Monthly Archives: December 2010

Natus in Fedora

My Fedora RPMs for Natus v0.1.3 were approved and are in the process of making it through updates-testing. If you are running Fedora 13 or 14 and would like to try out Natus, you may do so using one of the following procedures:

  1. Wait about 24 hours for the packages to hit the mirrors, enable updates-testing and do: yum install natus natus-python python-natus. This will install the natus shell and its core modules, as well as the bi-directional python bindings.
  2. If you just can’t wait to try Natus, simply download and install the RPMs from the links above.

Currently there are no packages in rawhide due to this build root bug.  As soon as that bug is fixed, I’ll make sure to get a rawhide build done as well.  Also, please leave feedback in bodhi for your respective build.  Happy hacking!

Announcing Natus v0.1.3 – “Unto us a son is given”

I’m pleased to announce that I’ve released Natus v0.1.3, which can be downloaded here. 0.1.3 is largely an API cleanup and new module release, with a few new APIs to boot.  Here are the most visible changes:

POSIX Module

There is now a posix module which wraps a good number of POSIX APIs.  Here is an example on how to use it for a common task — reading a file:

$ natus
Natus v0.1.3 – Using: SpiderMonkey
>>> posix = require(‘posix’);
[object Object]
>>> fd =“test”, posix.O_RDONLY);
>>> file =, 4096);
Hello, this is my test file!
>>> posix.close(fd);

Pre/Post Require Hooks

The basic idea here is that an application that is embedding Natus may wish to either provide a module internally or would like to modify a module after its imported but before it is exposed into the JavaScript sandbox.  A current example of this usage can be found in the Natus shell.  The problem we have is that the ‘system’ module is supposed to provide the ‘args’ parameter which is an array of arguments.  However, this array is not supposed to be the actual argv that main() reports, but it is supposed to filter out any interpreter and the interpreter’s arguments.  This is highly context dependent.  What may be a sensible set of filters for the Natus shell may not be sensible for your application.  Nor do we want to expose a new API to store those values since our model highly values recursion and we’d prefer not to add a reference like this to every object.  The answer is that we setup a post-require hook for the system module which sets the proper args into the array.  It looks a bit like this:

Value set_path(Value& module, string& name, string& reldir, vector<string>& path, void* misc) {
const char** argv = (const char **) misc;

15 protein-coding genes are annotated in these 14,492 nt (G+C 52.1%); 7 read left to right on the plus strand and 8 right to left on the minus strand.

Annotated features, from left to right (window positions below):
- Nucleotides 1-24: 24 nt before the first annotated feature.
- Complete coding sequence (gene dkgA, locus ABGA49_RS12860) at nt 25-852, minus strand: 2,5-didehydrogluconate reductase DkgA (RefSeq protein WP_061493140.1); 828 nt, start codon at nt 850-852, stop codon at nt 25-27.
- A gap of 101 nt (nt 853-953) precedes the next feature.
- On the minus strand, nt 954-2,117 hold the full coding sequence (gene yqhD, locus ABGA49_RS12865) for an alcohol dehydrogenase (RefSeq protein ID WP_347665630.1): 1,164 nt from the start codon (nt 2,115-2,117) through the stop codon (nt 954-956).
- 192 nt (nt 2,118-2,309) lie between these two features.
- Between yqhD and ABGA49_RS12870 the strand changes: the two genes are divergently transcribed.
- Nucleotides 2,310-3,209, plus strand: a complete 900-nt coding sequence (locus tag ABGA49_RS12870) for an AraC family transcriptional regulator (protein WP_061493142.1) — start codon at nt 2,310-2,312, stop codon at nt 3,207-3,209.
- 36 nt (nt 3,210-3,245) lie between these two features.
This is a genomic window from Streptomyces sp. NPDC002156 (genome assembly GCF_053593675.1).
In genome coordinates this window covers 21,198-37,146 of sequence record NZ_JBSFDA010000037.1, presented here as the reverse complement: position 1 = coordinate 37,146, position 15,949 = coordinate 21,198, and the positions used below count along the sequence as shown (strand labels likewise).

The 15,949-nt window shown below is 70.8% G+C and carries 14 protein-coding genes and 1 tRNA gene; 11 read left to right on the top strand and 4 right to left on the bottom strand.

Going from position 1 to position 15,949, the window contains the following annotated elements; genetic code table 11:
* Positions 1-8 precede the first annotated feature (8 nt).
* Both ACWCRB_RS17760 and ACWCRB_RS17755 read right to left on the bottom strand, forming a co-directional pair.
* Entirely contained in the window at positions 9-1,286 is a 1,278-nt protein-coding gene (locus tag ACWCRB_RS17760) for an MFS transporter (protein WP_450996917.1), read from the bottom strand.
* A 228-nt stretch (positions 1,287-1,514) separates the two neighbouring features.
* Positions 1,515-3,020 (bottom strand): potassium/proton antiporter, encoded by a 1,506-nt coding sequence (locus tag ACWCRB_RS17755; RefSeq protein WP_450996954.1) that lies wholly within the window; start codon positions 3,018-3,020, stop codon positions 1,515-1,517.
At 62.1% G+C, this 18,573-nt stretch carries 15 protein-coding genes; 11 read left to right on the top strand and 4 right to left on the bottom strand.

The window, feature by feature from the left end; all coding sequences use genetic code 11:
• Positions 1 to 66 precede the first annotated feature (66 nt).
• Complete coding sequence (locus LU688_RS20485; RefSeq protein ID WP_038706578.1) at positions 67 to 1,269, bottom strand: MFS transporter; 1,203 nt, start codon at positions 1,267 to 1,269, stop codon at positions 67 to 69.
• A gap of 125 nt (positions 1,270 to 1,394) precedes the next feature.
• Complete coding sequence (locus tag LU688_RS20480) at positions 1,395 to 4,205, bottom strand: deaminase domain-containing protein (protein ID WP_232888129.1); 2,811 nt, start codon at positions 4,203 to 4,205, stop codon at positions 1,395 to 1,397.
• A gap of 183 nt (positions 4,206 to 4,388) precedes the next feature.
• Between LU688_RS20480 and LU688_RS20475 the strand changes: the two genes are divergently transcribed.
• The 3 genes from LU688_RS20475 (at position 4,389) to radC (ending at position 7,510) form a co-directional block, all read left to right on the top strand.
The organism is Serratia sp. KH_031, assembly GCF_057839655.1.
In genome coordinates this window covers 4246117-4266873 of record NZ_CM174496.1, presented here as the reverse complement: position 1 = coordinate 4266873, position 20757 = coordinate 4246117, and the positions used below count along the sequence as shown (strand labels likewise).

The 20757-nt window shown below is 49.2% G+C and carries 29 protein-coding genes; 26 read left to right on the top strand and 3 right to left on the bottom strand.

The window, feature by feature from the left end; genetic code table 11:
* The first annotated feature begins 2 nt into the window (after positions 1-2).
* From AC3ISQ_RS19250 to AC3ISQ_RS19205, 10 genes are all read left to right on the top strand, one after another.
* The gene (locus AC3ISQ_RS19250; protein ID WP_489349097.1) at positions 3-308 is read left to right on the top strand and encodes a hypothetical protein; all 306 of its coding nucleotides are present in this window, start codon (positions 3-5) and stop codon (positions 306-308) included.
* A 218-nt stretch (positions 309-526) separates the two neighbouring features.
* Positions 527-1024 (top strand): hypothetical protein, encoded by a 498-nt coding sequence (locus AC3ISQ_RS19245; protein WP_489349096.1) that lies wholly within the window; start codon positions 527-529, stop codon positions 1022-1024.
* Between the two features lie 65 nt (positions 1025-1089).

Value ret = module.newUndefined();
if (name != “system”) return ret;
Value args = module.get(“args”);
if (!args.isArray()) return ret;

for (int i=0 ; argv[i] ; i++)
return ret;

int main(int argc, char** argv) {
Engine engine;
Value global = engine.newGlobal();
// Filter out argv…
global.addRequireHook(true, set_path, argv);


Also new in 0.1.3 is a JSON API.  This convenience API lets you parse JSON to a set of Value objects and convert a tree of Value objects into a JSON string.  Just call val.toJSON() on any value object to get a JSON string for that object and its children.  You may also call val.fromJSON(myJSONString) to convert the JSON string back into a tree of values.


Lastly, we added a C API which wraps our current C++ API.  This will more easily allow C-based application writers to use libnatus.  For more details see the natusc.h header.


For more details, please see the ChangeLog file.  Happy hacking!

Using Python from JavaScript with Natus

In yesterday’s post, I gave an example of how to use JavaScript from within Python. This is an important feature enabling Python programmers to setup JavaScript environments and execute JavaScript in them.  But as I mentioned in my release announcement post, Natus’ Python bindings are bi-directional.  This means we can also access Python from JavaScript!  Note that not only are Python exceptions translated into JavaScript exceptions, but that we can handle them just as we would any other JavaScript exception:

$ natus
Natus v0.2 – Using: SpiderMonkey
>>> python = require(‘python’);
[object Object]
>>> python.import(‘os’);
<module ‘os’ from ‘/usr/lib64/python2.7/os.pyc’>
>>> python.os.listdir(‘/’);
[‘boot’, ‘dev’, ‘home’, ‘proc’, ‘sys’, ‘var’, ‘tmp’, ‘etc’, ‘root’, ‘selinux’, ‘lib64’, ‘usr’, ‘bin’, ‘lib’, ‘media’, ‘mnt’, ‘opt’, ‘sbin’, ‘srv’, ‘.autorelabel’, ‘.dbus’, ‘.smolt’, ‘cgroup’, ‘.autofsck’]
>>> python.import(‘urlgrabber’);
<module ‘urlgrabber’ from ‘/usr/lib/python2.7/site-packages/urlgrabber/__init__.pyc’>
>>> python.urlgrabber.urlread(“”);
>>> require(‘python’).import(‘urlgrabber’).urlread(‘’);
Uncaught Exception: [Errno 14] HTTP Error 403 :
>>> try {
…     require(‘python’).import(‘urlgrabber’).urlread(‘’);
… } catch (e) {
…     x=1;
… }

Using JavaScript from Python with Natus

This is just a quick demo on how to use JavaScript from Python using Natus.  The basic idea here is that you create your engine and global and then you export python objects into the Natus global environment.  Once you do this, you are able to call back into Python from JavaScript.

$ python
Python 2.7 (r27:82500, Sep 16 2010, 18:02:00)
[GCC 4.5.1 20100907 (Red Hat 4.5.1-3)] on linux2
Type “help”, “copyright”, “credits” or “license” for more information.
>>> import natus
>>> eng = natus.Engine()
>>> glb = eng.newGlobal()
>>> def myFunction():
…     print “myFunction”

>>> class Foo(object):
…     def printMe(self):
…         print “Foo”

>>> glb.func = myFunction
>>> = Foo()
>>> glb.evaluate(“””
…   func();
…   foo.printMe();
… “””)

Announcing Natus v0.1.2 — “For unto us a child is born…”

(If you’ve not read my last post, you’ll probably want to go do that now.)